Medicare compliance often requires that different policy types be grouped together into one set of claims. It’s the practice of the Centers for Medicare & Medicaid Services (CMS) to pigeonhole non-group health plans (NGHP) into either workers' compensation, liability, or no-fault. But what if an insurance policy’s type is unclear? A great example of this is Accident & Health (A&H).
On the surface, Medicare’s approach is simple. The Section 111 User Guide states “Accident & Health, Short Term Travel and Occupational Accident Products are considered no-fault insurance by CMS and reportable as such under Section 111.” According to Medicare’s policy, if an insurer has an A&H claim with a Medicare beneficiary, that insurer should pay for the claimant’s medical treatment.
However, A&H can mean different things to different insurers. These products can include summer camp policies, medical event policies, and policies that pay a lump sum if a catastrophic condition develops, among others.
Medicare’s oversimplification of A&H can leave insurers in a bind. Following Medicare’s guidance could mean that all sorts of claims generically categorized as “Accident & Health” get reported as no-fault insurance. This can happen even when the components of the policy are clearly meant to be Accident & Health. What’s an insurer to do in this situation?
Medicare Secondary Payer (MSP) regulations define no-fault insurance as “insurance that pays for medical expenses for injuries sustained on the property or premises of the insured, or in the use, occupancy, or operation of an automobile.” (See 42 CFR 411.50.) It’s noteworthy that no-fault insurance pays for medical expenses and for expenses “sustained on the property or premises of the insured.”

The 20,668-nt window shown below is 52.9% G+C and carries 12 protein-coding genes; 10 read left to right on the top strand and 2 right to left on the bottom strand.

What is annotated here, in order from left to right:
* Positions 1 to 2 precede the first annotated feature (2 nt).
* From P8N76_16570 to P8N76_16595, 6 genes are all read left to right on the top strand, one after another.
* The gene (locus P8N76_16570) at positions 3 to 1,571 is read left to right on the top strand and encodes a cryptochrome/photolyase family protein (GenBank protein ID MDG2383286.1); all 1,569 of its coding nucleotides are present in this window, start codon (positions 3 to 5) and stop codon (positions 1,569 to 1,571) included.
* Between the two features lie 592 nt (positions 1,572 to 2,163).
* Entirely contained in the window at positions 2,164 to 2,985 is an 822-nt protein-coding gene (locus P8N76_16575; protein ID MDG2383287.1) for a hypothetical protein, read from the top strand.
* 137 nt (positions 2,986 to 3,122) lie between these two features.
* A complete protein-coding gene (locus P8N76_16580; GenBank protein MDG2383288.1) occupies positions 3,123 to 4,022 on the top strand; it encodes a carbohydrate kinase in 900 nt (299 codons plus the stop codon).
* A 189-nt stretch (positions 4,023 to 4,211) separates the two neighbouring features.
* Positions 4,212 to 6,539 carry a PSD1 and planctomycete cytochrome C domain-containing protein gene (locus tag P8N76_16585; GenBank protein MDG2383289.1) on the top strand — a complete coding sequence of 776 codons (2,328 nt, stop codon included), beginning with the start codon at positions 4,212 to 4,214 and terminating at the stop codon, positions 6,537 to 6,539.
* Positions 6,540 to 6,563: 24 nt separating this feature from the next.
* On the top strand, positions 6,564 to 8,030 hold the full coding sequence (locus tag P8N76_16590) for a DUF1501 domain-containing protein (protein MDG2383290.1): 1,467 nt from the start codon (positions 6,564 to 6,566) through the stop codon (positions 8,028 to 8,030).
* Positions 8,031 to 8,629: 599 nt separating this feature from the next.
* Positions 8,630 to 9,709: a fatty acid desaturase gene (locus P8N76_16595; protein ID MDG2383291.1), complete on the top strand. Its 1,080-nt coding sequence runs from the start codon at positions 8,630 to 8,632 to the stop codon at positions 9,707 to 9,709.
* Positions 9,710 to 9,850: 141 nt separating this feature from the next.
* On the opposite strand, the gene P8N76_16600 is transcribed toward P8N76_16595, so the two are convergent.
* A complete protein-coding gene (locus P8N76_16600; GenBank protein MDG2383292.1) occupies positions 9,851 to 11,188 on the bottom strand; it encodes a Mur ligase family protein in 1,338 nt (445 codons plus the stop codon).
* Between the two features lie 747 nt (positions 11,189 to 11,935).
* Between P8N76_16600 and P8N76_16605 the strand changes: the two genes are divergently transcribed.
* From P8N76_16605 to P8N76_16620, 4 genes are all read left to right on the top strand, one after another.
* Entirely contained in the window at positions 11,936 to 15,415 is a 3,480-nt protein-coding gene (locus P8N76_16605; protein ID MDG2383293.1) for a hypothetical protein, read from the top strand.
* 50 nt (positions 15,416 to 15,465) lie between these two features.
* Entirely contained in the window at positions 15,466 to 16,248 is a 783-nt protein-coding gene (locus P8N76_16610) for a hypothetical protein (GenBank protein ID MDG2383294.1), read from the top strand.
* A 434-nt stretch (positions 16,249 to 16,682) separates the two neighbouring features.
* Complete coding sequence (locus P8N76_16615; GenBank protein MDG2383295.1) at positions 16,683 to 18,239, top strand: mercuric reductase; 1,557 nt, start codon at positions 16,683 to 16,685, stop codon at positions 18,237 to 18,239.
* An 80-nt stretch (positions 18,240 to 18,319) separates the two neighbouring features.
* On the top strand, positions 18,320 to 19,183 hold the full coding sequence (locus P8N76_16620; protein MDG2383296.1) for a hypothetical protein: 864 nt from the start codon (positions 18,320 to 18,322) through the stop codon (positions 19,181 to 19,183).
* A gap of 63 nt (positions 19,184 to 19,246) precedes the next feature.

Some policies sold under the broad umbrella of “A&H” never pay for medical expenses. If medical expenses aren’t paid, the insurer may classify the policy as A&H, but the MSP would not necessarily classify the policy as no-fault. An example of this would be a policy that acts more like life insurance. A policy may be sold as A&H if it pays individuals a sum because an event occurred during a defined time period; however, that policy should not be categorized as no-fault.
Medicare’s A&H policy also implicitly takes an expansive view of the concept of “property or premises” of the insured. Examples of A&H claims often cited by Medicare include policies that pay for injuries sustained while traveling, at summer camp, or while participating in an event. None of those places is “property or premises” of the insured. They’re simply locations where a person will be at a particular time.
These policies can be very challenging to align with Medicare’s terms. Here are some considerations: Should you report ongoing responsibility to pay for a person’s medical treatment when the insurance policy doesn’t even involve medical coverage? Should you collect information to determine whether children involved in accidents at summer camp are Medicare beneficiaries?
We examine the terms of the policy and checks them against the CMS guidance in the Section 111 NGHP User Guide. When weighing the competing policies, we examine the purpose, scope, and time frame of the coverage at hand. These questions need time, expertise, and, most important, experience. Our experts will work with insurers both to evaluate your own A&H compliance needs and provide guidance. We’ll then work with you to develop a procedure to evaluate your current A&H Section 111 reporting protocols.